Teresa Matteson conducting a very fresh post-harvest soil sample. © S. Pearlstein
Teresa Matteson conducting a very fresh post-harvest soil sample. © S. Pearlstein

The soil water we take from the fields is tested for nitrate. We are also lucky to have Benton SWCD’s very own Teresa Matteson conducting soil analysis at all of the fields in the spring and fall. All the data from this study is made available to the farmers, but kept anonymous to others. The farmers use the data to see how much of the nitrogen fertilizer they apply is leaking below the rooting zone rather than going into the crop and to inform their cropping practices.

This project is like a colony of bees. Each collaborator has a different, well-defined job, essential to keep the project humming along. The most important collaborators are the farmers – without them the project would not happen. I am always humbled by their generosity as they take time out of their busy day to talk me through their practices, plans for the future, lessons from the past, and insights into the farming world.

Each day I’m looking less like the Elephant Man as my bee sting welts heal. The blossoms in the pea field are past their peak but the bees are still there, foraging within two miles of the hives and helping the farm lands around them use nitrogen and turn water, other soil nutrients, air, and sunlight into the very food we eat. I like bees so much because they are easily overlooked – a tiny workforce you barely notice carrying on with single-minded focus. Even smaller than the bees, a molecule of nitrogen is added, cycled and used by plants in a very quiet but important way, one that is also easy to overlook. We are trying to capture this essential process at the local scale and identify any practices that are more efficient, meaning they could reduce nitrate leaching to groundwater. It is our hope we will be able to provide useful, locally-derived data that can be turned into a tool that farmers, managers, and conservation groups can use to quantify the water quality benefits of their farm practices and use that information to continue to grow the diverse set of crops found in our valley while protecting our drinking water.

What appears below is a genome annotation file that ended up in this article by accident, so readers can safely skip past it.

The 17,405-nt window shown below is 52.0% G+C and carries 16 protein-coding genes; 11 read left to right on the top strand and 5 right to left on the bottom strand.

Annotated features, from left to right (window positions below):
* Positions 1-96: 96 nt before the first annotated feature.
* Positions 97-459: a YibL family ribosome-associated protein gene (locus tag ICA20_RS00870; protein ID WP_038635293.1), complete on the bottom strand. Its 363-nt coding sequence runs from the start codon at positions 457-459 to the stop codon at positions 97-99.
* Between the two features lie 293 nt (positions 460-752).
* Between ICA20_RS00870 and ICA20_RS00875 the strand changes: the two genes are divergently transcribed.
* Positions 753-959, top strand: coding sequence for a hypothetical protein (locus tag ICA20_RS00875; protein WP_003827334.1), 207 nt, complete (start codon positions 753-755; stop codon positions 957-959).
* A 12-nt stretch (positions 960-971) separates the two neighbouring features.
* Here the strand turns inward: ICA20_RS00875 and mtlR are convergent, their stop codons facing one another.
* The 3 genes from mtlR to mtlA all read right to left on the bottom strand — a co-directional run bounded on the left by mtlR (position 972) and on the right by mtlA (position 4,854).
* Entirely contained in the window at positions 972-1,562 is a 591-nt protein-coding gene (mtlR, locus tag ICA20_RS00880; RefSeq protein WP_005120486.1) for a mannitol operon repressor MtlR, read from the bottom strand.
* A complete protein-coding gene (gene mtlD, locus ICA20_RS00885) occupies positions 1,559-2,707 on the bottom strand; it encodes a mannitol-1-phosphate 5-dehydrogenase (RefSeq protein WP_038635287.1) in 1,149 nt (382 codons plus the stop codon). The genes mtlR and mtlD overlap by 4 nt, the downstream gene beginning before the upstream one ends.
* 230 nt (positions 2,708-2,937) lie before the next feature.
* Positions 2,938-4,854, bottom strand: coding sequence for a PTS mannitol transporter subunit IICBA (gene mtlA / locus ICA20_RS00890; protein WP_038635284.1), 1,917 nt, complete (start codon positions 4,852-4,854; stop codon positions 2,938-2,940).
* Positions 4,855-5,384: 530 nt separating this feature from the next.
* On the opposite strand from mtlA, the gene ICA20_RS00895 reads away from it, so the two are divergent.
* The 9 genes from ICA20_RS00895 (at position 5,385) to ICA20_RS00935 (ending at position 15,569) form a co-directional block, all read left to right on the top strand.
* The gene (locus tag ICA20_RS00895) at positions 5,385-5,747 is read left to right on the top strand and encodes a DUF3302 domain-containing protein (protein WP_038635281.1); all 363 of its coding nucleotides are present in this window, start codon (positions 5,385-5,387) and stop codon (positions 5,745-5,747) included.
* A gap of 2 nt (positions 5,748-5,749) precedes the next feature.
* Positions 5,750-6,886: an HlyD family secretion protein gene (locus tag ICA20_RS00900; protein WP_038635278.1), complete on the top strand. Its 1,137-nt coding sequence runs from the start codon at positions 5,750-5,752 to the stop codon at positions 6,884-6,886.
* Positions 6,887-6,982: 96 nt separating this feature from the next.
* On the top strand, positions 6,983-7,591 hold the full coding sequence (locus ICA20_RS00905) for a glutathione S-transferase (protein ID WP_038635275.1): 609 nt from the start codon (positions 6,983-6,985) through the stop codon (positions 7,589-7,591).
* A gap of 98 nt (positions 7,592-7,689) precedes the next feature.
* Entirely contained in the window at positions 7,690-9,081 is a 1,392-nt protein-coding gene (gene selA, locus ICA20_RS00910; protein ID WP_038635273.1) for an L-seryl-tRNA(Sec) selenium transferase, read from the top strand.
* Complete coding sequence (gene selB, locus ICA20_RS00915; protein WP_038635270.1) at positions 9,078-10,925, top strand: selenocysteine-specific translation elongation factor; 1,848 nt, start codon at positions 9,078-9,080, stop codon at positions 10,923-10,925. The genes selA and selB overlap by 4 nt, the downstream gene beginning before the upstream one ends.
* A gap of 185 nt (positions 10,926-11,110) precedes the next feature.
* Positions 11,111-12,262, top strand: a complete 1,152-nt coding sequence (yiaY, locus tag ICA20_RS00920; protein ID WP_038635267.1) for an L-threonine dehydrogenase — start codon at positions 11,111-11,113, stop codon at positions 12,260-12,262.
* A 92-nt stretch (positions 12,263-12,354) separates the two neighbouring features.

Learn More about Nitrate and GWMAs

Project Partners


Sagili, R.R., Burgett, D.M., 2011. Evaluating Honey Bee Colonies for Pollination: A guide for Commercial Growers and Beekeepers. Pacific Northwest Extension Publication.

About the Author

Susanna Pearlstein

Susanna works as a Post-Doctoral researcher with the US Environmental Protection Agency and a water quality specialist with Benton Soil & Water Conservation District where she is partially funded by the Oregon Department of Agriculture Fertilizer Grant. Susanna is a small scale bee keeper and hasn’t (yet) been stung by her own bees. When she is, she sincerely hopes it’s not in the face.